Are You Qualified to Install Natural and Medical Gases?

Plumbers require training, certification and practical experience.
Are You Qualified to Install Natural and Medical Gases?
Duplex system for medical gas.

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As plumbers, we are all well aware of the importance of maintaining our water and drainage systems to codes and standards that protect the health of the nation, but we also install and maintain natural and medical gases that are equally important.

Natural gas and medical gases tend to be left to last during education and practical experience. This type of weakness in experience and education can have life-threatening and major financial effects. The following are suggestions for turning this weakness into a strength.

Gas installation education and training

Education/training is the start of gaining practical experience. For years there hasn’t been much change in the way you would install a natural gas system. Black iron steel pipe was either screwed together or welded, but this has changed and so must we. Take a look at your local gas code and go to the section on allowable materials and connections of these materials. If any of these materials or connections seem unfamiliar to you then seek out a manufacturer’s representative for those products, your local supply house or training center and get the information. They should be willing to spend the time with you to explain the installation and limitations of these products and in doing so you can decide if this something you can see yourself using. If the answer is yes to using this product, then ask them for a qualification for their product at the end of the training or at least how to get qualified. The reason for this request for a qualification is that the gas codes normally state that an installer has to be qualified to the manufacture’s installations recommendations. By adding these newer materials and connections to our toolboxes we will start to increase our marketability as a plumber and contractor.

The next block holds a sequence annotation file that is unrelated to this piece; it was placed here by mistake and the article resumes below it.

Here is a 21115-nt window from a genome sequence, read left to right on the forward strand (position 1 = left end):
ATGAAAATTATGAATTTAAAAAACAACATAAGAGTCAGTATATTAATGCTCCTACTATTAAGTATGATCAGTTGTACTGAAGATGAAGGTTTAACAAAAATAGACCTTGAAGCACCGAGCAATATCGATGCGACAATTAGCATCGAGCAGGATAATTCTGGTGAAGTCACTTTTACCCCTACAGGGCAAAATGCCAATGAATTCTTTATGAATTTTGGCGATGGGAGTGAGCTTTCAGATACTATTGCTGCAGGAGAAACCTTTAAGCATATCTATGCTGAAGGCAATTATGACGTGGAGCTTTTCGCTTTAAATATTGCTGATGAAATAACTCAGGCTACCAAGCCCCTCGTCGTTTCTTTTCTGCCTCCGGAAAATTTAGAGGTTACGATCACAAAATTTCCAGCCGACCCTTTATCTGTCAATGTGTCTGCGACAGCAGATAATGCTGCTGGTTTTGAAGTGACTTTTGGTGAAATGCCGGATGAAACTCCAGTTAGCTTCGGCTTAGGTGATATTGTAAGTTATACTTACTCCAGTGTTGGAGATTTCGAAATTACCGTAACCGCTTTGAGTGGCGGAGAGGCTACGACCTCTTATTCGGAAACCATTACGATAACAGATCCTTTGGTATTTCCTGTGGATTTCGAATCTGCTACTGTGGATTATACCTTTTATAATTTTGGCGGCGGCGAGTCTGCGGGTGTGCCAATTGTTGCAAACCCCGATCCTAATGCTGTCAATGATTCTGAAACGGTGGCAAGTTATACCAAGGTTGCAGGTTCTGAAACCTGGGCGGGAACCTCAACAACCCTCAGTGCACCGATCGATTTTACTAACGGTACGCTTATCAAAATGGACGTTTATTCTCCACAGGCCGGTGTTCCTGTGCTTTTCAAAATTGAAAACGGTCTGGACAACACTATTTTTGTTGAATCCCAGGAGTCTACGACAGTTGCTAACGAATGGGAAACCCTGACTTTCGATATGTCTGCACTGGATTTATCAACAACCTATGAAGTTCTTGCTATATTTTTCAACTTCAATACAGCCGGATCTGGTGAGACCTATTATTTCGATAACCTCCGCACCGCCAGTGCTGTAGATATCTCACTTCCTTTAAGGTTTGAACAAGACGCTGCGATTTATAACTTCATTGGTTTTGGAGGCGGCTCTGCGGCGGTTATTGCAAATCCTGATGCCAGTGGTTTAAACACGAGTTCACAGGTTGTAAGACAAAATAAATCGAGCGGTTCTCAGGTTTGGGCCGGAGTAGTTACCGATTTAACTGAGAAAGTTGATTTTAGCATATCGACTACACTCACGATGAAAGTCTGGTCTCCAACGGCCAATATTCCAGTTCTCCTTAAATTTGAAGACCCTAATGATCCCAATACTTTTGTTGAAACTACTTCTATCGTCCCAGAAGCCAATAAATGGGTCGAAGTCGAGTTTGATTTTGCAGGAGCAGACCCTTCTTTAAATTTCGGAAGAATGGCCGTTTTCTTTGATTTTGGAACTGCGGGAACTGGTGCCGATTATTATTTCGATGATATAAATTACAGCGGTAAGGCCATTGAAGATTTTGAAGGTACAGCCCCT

What does plumbing have to do with medical gases?


Qualification versus certification

A key difference between natural gas and medical gases installation and maintenance is that medical gases require, according to the National Fire Protection Agency 99-Health Care Facilities Code (NFPA 99), that a person doing the work has to be certified not qualified. The difference comes down to who is saying that you have met the minimum proficiencies to do the work required. The qualification process is typically done by the manufacturer or trained personnel, whereas a certification requires that you be educated and tested by mostly a third-party administrator.

In the case of a medical gas installer, according to NFPA 99, they have to have credentialing to the requirements of ASSE 6010, Professional Qualification Standard for a Medical Gas Installer. This involves a plumber having a minimum of four years experience related to piping work, attend a minimum of a 32-hour educational course and pass both a written exam plus a brazing exam in order to install medical gases. As you can see, this requires more dedication by the plumber to attain a certification compared to a qualification.

The importance of medical gas and plumbing


Practical experience

Once you have received the qualifications or certifications for these materials, then the second and most important part comes into play – practical experience. I am sure we all remember threading our first pipe (by hand) or brazing our first copper line. Now we see that it was just a part of the overall system installation. The other parts of these systems – the hangers, fittings and dos and don’ts that we learned the hard way or were showed to us by experienced plumbers – is critical to our success as plumbers.

About the Author: Jason Shank is the training director for the Cleveland Plumbing Industry (Plumbers Local 55) and Cleveland Plumbing Contractors Association JATC in Cleveland. Learn more at  


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